We were keen to learn more about how transparency has been used in other sectors and contexts and with what results. We commissioned PA Consulting to evaluate literature on transparency and reporting policies across a range of sectors and contexts to understand which factors had been taken into account, from the intended audience to the information collected. PA looked at lots of different contexts, both nationally and internationally, and conducted 22 interviews with academics, regulators and think tanks to provide us with a broad overview of the range of roles transparency can play, its benefits in different contexts and also the potential limitations.
PA Consulting’s independent report (PDF, 2.1 MB) has been published today. Its findings will help to inform thinking about transparency over the coming months and years.
The report highlights:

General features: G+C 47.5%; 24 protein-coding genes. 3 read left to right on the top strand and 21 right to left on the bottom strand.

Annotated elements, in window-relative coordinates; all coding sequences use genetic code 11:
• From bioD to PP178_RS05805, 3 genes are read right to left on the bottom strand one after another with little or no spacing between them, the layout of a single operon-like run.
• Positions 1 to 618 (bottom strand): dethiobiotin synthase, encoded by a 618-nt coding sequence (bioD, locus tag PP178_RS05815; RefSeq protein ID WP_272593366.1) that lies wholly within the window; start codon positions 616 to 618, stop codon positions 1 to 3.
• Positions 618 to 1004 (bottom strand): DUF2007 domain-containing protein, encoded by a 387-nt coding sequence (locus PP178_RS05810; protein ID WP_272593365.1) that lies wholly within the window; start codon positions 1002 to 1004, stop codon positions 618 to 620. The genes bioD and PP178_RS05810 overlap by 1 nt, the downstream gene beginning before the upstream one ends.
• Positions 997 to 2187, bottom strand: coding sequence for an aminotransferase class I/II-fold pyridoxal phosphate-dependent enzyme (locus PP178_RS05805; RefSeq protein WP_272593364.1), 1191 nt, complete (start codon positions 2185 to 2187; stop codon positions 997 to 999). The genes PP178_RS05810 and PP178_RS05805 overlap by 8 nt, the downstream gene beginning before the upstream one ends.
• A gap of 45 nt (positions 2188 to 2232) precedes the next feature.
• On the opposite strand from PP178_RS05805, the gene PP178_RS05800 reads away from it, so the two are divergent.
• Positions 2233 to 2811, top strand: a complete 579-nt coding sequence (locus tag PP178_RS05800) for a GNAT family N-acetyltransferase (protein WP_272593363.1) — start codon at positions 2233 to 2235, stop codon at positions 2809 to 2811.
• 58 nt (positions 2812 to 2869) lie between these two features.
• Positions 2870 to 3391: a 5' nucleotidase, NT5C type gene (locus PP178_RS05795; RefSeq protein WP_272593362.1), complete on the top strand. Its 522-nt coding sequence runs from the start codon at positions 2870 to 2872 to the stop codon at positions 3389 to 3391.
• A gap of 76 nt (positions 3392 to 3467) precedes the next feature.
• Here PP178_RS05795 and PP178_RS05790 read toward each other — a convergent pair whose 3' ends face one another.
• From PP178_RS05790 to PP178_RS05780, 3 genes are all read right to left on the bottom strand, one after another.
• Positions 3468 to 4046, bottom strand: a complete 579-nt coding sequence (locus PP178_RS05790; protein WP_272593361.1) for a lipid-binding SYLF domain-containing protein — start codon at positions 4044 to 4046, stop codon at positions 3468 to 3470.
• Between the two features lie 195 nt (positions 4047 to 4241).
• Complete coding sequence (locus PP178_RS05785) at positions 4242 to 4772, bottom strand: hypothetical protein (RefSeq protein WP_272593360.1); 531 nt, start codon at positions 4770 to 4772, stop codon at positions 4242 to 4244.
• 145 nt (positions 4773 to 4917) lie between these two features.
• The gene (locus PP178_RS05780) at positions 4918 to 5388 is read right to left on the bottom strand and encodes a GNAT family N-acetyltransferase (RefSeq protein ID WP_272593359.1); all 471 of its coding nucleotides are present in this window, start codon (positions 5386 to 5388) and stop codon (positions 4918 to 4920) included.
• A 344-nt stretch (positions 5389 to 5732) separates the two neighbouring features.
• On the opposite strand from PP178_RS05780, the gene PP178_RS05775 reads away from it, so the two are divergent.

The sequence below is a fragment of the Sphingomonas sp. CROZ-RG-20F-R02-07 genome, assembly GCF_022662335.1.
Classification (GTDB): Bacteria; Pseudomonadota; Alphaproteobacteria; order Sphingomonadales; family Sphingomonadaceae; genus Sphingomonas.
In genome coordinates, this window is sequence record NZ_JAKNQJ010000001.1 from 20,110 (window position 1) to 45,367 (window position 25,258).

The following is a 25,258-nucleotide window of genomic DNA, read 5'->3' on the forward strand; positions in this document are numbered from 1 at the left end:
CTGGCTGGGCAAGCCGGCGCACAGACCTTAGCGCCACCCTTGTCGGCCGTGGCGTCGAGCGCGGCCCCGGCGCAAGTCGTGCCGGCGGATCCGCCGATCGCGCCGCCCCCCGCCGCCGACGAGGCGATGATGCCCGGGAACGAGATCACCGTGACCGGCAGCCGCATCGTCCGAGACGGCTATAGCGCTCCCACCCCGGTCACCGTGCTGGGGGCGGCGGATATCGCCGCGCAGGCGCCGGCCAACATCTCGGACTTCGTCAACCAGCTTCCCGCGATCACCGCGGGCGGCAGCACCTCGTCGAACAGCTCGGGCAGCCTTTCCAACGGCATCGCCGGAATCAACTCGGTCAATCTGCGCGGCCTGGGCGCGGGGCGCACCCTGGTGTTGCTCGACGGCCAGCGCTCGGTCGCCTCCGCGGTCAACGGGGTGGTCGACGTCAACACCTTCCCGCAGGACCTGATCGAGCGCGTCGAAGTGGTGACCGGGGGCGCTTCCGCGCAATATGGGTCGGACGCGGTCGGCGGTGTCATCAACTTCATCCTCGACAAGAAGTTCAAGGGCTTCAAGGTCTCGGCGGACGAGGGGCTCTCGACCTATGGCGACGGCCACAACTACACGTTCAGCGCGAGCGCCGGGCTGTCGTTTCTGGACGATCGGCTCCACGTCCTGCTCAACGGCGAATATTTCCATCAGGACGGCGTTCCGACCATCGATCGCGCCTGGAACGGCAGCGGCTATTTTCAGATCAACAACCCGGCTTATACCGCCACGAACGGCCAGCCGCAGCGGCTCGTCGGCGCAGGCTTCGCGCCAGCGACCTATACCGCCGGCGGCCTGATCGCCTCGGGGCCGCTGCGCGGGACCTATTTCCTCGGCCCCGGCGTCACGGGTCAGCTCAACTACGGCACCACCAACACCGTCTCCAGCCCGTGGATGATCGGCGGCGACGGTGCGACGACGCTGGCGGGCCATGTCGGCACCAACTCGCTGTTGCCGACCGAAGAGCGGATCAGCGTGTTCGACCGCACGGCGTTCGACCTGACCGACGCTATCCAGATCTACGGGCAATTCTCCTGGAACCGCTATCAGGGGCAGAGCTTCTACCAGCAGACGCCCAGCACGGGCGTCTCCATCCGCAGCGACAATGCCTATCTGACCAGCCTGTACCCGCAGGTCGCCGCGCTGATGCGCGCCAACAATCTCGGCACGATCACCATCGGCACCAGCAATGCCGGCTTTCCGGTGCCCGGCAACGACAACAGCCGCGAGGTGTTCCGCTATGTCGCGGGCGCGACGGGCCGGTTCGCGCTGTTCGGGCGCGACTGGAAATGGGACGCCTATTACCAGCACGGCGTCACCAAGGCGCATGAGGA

- the value of an adaptive approach to transparency. This could include updating requirements proportionately to keep pace with new challenges and varying information that we collect from different companies or about different aspects of online safety. Stress testing transparency requirements could be informative about whether reporting is fit for purpose;
- the lack of auditing of the information currently disclosed in transparency reports, which means their accuracy and credibility cannot be verified;
- the skills and information gap between online platforms, stakeholders and users in relation to transparency; and
- support for international collaboration and approaches in transparency since online companies operate cross-borders.
In developing any specific transparency obligations under new powers that might be given to us through the Online Safety Bill, we would of course consult broadly with stakeholders. This would naturally include consideration of the proportionality of any such requirements, including the benefits to users.
I Am A Creator
Four video content creators from around the UK tell us why they love what they do and what advice they have for future YouTube stars.
We also published the Adults' Media Use and Attitudes, Adults' Media Lives and Internet users’ concerns about and experience of potential online harms reports for 2020.
We also published the Adults' Media Use and Attitudes, Adults' Media Lives and Internet users’ concerns about and experience of potential online harms reports for 2019.